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National Archives officials missed a deadline set by the House Oversight Committee to turn over information related to President Joe Biden’s classified documents scandal in the first of what could become many attempts to slow-walk responses under the Biden administration.
House Oversight Chairman James Comer (R-KY) had asked the National Archives on Jan. 10 to provide information about its efforts to recover classified records found at Biden’s private office in Washington, D.C.
At the time Comer sent the letter, news reports had not yet revealed that Biden’s attorneys found even more classified documents at the president’s Wilmington, Delaware, home.
On Jan. 18, the National Archives cited Attorney General Merrick Garland’s appointment of a special counsel as a reason for a delayed response, saying the special counsel’s office would need to approve the exchange of information before it could proceed.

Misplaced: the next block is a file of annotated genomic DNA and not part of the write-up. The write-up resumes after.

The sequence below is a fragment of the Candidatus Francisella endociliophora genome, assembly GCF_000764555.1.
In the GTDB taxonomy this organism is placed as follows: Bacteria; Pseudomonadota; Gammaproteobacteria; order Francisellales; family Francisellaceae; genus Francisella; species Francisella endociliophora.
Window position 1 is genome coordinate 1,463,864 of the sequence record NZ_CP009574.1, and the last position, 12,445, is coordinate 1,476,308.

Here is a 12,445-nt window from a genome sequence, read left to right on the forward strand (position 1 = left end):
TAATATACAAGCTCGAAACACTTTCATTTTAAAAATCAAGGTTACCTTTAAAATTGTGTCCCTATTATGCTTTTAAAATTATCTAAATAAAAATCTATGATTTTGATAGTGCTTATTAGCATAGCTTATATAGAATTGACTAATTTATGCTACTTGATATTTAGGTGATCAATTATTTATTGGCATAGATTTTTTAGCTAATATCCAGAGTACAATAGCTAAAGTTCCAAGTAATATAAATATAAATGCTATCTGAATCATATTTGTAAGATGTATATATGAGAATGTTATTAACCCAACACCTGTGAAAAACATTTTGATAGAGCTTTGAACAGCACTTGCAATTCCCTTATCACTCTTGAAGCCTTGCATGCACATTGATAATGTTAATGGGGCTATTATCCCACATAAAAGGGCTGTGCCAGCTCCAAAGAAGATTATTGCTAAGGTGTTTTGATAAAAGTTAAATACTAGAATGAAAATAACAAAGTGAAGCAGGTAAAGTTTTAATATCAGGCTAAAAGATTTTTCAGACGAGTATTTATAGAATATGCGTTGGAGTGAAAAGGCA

“The National Archives has not produced the requested documents to the Committee at this time. Chairman Comer’s request still stands and anticipates moving forward with a transcribed interview with NARA’s general counsel soon,” an Oversight Committee spokesperson said in a communication with the Washington Examiner.
NEW: National Archives did not meet the Tuesday deadline to turn over requested materials to the House Committee on Oversight and Accountability for its investigation into classified documents found in President Biden's home and former office. https://t.co/a8QWvqxQfy
— Axios (@axios) January 25, 2023
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